Now I know many Missourians think you have it bad ever since the text messaging law went into effect last summer. But Illinois, my friends, is a whole different ball game.
One night, while driving home from the city after a night out with some friends, who else but a Chicago police officer pulls me over while stopped at a red light. And why was I pulled over? Two words: cell phone.
It was brought to my attention that night that the city of Chicago prohibits the use of a mobile device while operating a motor vehicle, PERIOD. Not only are drivers banned from placing or accepting calls without a hands-free device, but they are also restricted from composing or reading messages. These messages can be instant messages, text messages and even emails and Internet content.
Although I was annoyed with being stopped for a cell phone violation, the truth is that I try not to make a habit of using my phone in any way while driving. It is rather distracting.
I must admit that Missouri's new text messaging law somewhat bothers me simply because it only applies to those 21 and under. However, after being stopped I now understand that the true goal behind it is to make Missouri roads safer. Who can truly argue with that?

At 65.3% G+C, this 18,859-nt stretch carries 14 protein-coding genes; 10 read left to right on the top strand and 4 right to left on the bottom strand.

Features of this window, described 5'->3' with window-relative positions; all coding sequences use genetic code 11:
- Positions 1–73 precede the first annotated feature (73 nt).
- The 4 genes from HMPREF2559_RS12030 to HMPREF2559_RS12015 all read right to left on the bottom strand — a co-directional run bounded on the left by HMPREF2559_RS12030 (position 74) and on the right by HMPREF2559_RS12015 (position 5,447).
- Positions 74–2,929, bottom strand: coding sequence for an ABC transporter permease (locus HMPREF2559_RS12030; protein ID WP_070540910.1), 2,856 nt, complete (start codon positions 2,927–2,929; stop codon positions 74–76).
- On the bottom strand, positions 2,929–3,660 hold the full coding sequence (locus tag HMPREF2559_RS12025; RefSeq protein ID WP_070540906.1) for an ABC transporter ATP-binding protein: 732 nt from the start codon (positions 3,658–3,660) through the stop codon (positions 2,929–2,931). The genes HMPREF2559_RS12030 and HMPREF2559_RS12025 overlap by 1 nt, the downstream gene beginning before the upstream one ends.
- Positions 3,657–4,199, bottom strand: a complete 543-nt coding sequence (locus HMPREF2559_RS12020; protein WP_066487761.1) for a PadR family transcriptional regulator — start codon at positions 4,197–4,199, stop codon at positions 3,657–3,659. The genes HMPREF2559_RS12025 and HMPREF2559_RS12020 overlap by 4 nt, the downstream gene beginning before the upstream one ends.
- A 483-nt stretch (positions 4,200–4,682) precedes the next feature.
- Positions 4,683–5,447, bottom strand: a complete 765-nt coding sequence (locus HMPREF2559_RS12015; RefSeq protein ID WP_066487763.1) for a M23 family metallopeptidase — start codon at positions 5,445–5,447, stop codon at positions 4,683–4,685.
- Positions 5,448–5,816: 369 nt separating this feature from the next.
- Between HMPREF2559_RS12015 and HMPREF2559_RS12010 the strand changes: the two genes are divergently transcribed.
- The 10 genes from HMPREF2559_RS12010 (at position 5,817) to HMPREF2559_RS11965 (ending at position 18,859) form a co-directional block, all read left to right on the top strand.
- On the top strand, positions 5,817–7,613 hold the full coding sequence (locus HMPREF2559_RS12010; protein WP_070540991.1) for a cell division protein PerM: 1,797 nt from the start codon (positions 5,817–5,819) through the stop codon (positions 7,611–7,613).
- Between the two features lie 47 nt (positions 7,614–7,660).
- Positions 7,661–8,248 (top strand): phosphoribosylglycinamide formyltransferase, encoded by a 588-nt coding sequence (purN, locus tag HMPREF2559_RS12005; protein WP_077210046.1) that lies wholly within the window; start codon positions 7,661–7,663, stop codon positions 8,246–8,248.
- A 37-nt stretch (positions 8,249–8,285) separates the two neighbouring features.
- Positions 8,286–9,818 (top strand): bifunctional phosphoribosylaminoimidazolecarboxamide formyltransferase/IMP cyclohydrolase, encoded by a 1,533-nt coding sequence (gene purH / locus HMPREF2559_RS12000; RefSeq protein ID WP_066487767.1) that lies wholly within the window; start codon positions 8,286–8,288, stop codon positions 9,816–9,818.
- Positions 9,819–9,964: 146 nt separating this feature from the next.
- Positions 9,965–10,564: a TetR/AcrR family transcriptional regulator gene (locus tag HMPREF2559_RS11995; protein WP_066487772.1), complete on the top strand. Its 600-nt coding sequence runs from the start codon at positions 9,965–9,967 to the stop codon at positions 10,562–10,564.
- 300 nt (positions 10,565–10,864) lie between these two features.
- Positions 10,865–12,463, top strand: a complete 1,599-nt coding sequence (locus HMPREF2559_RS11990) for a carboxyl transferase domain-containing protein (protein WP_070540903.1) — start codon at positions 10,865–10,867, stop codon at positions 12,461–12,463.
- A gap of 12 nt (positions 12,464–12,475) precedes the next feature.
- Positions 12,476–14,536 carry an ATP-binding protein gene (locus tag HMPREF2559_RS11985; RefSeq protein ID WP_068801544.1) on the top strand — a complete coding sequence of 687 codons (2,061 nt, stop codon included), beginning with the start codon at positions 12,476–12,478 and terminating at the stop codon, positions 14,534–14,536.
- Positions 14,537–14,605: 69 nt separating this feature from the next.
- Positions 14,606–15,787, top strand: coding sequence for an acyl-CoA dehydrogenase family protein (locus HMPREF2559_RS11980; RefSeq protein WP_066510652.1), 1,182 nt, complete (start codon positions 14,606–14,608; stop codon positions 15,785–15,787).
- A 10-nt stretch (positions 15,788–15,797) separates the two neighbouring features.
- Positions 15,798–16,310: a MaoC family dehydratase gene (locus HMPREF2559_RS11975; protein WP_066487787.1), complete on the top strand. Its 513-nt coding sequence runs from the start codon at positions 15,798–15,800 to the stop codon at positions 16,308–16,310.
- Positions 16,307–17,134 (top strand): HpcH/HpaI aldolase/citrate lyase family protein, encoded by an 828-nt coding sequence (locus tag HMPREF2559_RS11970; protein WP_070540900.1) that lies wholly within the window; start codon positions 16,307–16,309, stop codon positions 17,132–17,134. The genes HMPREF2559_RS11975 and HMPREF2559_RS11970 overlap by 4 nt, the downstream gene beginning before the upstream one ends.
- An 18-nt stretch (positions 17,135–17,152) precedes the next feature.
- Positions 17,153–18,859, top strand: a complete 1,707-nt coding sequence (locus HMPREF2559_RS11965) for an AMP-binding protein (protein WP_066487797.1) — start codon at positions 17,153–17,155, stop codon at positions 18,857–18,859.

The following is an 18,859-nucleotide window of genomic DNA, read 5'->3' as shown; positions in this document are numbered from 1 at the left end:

No matter how mad I must have been after receiving a ticket for using my cell phone, looking back on the experience, I am happy that I did. This year, the National Safety Council reported that 3 percent of all traffic accidents could be caused by texting. This year alone Missouri has experienced about 562 traffic accidents caused by cell phone use.
These numbers are pretty serious and I certainly do not want to contribute to them in any way. And as much as it pains me to see past the irritation that texting and other traffic laws may bring, it made me feel better to think that one less person texting while driving could save one, two or even three more lives.